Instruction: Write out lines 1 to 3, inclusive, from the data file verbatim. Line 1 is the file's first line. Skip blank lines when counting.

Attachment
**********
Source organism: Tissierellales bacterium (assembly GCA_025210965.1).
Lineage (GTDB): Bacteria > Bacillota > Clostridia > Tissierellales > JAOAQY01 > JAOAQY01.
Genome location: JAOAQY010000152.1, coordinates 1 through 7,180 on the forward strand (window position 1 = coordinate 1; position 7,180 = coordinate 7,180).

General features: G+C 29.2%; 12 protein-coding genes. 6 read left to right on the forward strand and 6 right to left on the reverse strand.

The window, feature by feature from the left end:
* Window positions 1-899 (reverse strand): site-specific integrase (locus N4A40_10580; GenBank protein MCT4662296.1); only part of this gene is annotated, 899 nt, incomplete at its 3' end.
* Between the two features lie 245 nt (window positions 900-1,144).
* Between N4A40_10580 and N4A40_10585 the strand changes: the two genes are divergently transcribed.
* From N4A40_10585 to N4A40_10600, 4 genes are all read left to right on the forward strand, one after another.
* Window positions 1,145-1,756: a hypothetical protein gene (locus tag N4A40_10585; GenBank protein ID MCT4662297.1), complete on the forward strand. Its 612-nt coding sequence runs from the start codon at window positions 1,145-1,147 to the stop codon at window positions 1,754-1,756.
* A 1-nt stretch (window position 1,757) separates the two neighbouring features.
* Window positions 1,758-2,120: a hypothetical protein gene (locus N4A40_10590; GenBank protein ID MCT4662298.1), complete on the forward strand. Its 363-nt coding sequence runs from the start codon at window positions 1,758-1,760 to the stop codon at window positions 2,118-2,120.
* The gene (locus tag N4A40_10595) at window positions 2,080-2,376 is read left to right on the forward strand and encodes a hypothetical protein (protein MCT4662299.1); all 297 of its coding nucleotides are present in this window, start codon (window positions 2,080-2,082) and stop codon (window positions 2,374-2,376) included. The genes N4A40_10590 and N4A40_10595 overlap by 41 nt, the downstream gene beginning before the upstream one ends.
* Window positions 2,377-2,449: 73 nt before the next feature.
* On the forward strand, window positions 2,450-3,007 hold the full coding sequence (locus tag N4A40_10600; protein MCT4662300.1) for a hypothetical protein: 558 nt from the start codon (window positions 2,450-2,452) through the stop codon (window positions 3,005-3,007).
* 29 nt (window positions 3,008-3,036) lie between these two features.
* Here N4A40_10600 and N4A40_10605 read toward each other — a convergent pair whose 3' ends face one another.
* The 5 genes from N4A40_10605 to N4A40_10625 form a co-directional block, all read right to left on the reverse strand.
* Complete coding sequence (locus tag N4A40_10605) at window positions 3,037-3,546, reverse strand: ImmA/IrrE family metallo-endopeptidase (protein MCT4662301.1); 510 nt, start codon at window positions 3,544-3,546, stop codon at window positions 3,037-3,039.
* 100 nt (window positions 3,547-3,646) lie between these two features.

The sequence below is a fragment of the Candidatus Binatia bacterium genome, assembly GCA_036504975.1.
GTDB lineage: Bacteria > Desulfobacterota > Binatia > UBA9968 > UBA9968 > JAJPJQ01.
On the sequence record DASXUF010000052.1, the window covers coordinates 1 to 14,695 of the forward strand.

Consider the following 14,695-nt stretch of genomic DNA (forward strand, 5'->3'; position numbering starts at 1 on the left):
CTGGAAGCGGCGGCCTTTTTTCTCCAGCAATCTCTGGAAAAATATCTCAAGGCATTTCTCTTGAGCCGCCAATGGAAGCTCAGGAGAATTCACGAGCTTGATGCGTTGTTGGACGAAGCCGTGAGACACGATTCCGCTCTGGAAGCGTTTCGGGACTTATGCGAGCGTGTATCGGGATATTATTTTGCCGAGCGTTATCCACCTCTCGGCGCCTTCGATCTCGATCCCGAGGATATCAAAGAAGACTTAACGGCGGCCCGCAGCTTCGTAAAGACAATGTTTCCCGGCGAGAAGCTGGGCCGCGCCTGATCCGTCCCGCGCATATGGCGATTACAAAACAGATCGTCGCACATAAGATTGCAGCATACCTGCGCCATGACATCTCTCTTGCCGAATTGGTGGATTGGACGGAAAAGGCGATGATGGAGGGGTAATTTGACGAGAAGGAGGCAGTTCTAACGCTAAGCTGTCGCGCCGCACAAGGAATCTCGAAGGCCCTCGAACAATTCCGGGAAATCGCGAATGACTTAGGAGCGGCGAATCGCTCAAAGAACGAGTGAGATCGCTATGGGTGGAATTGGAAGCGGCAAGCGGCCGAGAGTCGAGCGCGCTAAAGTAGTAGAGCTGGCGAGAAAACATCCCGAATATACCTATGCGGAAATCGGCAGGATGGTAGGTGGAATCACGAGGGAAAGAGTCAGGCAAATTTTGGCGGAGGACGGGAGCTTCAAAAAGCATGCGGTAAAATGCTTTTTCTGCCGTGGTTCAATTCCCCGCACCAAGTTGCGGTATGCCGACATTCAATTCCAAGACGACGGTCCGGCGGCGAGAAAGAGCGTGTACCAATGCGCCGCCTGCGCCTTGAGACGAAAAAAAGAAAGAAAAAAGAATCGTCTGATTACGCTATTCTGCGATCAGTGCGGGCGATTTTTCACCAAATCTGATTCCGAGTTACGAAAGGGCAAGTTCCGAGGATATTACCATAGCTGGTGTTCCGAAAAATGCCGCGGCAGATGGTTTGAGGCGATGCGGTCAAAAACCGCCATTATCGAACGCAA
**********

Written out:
Source organism: Tissierellales bacterium (assembly GCA_025210965.1).
Lineage (GTDB): Bacteria > Bacillota > Clostridia > Tissierellales > JAOAQY01 > JAOAQY01.
Genome location: JAOAQY010000152.1, coordinates 1 through 7,180 on the forward strand (window position 1 = coordinate 1; position 7,180 = coordinate 7,180).